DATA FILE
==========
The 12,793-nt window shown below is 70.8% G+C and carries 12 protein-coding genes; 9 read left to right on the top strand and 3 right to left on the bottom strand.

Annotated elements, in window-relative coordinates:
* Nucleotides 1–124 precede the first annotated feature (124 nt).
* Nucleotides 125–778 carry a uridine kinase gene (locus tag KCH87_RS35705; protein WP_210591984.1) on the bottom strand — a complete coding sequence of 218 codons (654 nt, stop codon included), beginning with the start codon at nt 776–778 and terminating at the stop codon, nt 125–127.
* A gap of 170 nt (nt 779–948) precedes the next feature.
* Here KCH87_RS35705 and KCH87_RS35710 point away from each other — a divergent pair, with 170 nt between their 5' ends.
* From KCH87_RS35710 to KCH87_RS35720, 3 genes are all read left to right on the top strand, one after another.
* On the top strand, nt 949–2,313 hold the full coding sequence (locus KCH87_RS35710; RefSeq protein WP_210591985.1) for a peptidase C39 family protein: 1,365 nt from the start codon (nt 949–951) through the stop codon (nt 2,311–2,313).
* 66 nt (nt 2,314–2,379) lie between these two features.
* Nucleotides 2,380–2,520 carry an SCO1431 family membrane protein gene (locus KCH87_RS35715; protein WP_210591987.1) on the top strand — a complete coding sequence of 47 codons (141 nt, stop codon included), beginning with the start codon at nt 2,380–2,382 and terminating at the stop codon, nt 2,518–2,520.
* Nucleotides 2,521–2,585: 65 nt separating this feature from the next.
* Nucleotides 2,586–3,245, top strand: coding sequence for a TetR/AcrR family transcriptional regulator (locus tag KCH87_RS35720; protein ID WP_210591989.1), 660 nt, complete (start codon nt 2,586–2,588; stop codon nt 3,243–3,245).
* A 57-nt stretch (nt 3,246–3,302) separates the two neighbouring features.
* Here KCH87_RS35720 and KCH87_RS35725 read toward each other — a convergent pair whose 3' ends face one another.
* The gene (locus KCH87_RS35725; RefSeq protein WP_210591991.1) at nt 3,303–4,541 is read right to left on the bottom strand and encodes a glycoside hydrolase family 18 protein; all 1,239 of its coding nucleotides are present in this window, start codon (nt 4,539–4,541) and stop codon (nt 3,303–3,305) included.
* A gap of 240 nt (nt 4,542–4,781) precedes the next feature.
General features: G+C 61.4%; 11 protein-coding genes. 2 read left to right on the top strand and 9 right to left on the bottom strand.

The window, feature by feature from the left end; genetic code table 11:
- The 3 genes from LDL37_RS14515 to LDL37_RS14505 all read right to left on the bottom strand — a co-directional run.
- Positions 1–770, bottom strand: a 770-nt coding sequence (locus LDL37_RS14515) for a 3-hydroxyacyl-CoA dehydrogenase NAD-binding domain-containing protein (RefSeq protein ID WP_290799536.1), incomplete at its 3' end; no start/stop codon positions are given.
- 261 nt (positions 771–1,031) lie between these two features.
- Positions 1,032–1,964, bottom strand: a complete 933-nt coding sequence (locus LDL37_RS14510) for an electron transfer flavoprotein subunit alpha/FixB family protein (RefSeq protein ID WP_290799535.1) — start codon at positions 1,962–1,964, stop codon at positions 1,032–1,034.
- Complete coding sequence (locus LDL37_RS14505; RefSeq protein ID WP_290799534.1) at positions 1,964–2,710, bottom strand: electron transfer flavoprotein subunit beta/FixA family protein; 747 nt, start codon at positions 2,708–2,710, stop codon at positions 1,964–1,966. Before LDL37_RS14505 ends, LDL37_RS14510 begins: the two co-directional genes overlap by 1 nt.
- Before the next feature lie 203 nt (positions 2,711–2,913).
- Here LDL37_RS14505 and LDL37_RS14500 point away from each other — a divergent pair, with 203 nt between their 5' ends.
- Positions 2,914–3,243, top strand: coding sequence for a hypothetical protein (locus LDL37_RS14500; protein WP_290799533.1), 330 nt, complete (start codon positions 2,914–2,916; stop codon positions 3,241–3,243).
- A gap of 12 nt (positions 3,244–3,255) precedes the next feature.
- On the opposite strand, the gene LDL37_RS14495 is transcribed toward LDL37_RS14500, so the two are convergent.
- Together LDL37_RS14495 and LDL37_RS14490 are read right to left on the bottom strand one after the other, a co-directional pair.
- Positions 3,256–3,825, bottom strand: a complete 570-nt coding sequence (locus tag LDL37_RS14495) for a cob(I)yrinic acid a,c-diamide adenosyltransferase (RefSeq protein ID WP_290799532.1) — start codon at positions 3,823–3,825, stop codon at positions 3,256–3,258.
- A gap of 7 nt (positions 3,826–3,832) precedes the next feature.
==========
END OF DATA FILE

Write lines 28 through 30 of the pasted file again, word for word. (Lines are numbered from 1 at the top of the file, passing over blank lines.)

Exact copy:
- On the opposite strand, the gene LDL37_RS14495 is transcribed toward LDL37_RS14500, so the two are convergent.
- Together LDL37_RS14495 and LDL37_RS14490 are read right to left on the bottom strand one after the other, a co-directional pair.
- Positions 3,256–3,825, bottom strand: a complete 570-nt coding sequence (locus tag LDL37_RS14495) for a cob(I)yrinic acid a,c-diamide adenosyltransferase (RefSeq protein ID WP_290799532.1) — start codon at positions 3,823–3,825, stop codon at positions 3,256–3,258.